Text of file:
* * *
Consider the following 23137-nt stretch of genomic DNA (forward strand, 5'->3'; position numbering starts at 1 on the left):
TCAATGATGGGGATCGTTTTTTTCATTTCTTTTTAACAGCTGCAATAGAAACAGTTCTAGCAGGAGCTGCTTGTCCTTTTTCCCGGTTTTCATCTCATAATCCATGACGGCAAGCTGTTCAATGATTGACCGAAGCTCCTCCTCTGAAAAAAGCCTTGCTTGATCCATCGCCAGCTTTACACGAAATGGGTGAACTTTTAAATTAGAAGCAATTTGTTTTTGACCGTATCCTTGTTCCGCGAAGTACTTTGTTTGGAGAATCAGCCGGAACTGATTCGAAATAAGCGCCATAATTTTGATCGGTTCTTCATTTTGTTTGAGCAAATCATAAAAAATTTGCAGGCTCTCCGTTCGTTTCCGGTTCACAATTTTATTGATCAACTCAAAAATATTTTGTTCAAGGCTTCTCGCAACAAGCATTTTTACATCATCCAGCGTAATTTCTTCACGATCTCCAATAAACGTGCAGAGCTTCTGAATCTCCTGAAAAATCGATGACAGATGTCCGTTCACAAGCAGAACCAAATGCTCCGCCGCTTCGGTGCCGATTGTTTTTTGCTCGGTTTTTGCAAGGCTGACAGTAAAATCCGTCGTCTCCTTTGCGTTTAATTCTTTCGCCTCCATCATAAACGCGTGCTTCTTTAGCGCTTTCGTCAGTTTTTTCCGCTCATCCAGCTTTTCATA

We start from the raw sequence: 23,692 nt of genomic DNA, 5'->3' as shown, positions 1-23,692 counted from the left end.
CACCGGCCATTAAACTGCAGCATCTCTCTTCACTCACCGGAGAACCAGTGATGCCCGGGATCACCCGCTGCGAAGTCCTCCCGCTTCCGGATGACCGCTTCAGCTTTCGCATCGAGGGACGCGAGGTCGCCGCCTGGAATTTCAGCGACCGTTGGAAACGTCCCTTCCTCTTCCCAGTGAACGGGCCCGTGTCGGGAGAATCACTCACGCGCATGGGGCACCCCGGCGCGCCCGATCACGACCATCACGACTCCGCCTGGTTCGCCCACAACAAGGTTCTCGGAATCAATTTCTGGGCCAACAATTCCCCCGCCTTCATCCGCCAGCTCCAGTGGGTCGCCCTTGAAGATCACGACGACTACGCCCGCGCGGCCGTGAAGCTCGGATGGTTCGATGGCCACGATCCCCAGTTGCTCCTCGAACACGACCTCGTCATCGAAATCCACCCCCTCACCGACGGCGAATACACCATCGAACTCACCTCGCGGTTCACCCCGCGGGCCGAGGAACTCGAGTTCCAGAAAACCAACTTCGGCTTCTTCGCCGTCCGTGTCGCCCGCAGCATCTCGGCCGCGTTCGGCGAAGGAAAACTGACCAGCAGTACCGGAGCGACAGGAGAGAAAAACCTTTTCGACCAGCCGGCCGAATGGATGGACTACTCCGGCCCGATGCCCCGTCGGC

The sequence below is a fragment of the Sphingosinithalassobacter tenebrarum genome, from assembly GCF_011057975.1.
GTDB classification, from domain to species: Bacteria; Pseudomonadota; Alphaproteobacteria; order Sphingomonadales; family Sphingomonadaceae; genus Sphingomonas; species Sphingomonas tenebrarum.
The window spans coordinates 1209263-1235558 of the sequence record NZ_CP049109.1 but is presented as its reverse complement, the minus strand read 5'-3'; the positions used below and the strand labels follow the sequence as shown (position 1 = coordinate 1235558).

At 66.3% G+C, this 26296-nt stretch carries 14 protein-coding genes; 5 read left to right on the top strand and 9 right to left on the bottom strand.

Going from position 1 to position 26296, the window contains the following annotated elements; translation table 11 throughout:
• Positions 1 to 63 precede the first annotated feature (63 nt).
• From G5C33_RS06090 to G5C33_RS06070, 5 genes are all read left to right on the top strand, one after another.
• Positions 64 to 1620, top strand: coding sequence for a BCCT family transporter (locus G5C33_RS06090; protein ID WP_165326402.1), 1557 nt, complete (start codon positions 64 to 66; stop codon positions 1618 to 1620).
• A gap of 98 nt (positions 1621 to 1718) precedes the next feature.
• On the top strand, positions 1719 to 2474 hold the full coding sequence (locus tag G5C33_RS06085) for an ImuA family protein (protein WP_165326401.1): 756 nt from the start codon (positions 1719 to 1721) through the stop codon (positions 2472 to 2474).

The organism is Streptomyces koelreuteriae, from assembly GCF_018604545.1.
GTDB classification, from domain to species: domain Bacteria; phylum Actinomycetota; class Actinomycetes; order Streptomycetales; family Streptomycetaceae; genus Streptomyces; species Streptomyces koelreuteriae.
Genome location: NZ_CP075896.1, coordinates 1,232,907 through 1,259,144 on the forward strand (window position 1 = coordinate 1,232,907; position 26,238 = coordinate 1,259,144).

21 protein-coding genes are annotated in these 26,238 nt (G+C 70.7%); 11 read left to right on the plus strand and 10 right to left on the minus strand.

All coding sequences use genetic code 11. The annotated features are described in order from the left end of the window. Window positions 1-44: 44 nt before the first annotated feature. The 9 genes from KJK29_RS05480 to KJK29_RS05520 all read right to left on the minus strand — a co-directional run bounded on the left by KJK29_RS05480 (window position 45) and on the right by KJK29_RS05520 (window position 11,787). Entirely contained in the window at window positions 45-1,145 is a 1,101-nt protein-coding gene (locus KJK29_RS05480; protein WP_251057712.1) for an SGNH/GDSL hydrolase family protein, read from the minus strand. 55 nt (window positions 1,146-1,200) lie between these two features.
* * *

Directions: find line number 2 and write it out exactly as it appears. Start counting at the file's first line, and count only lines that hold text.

TCAATGATGGGGATCGTTTTTTTCATTTCTTTTTAACAGCTGCAATAGAAACAGTTCTAGCAGGAGCTGCTTGTCCTTTTTCCCGGTTTTCATCTCATAATCCATGACGGCAAGCTGTTCAATGATTGACCGAAGCTCCTCCTCTGAAAAAAGCCTTGCTTGATCCATCGCCAGCTTTACACGAAATGGGTGAACTTTTAAATTAGAAGCAATTTGTTTTTGACCGTATCCTTGTTCCGCGAAGTACTTTGTTTGGAGAATCAGCCGGAACTGATTCGAAATAAGCGCCATAATTTTGATCGGTTCTTCATTTTGTTTGAGCAAATCATAAAAAATTTGCAGGCTCTCCGTTCGTTTCCGGTTCACAATTTTATTGATCAACTCAAAAATATTTTGTTCAAGGCTTCTCGCAACAAGCATTTTTACATCATCCAGCGTAATTTCTTCACGATCTCCAATAAACGTGCAGAGCTTCTGAATCTCCTGAAAAATCGATGACAGATGTCCGTTCACAAGCAGAACCAAATGCTCCGCCGCTTCGGTGCCGATTGTTTTTTGCTCGGTTTTTGCAAGGCTGACAGTAAAATCCGTCGTCTCCTTTGCGTTTAATTCTTTCGCCTCCATCATAAACGCGTGCTTCTTTAGCGCTTTCGTCAGTTTTTTCCGCTCATCCAGCTTTTCATA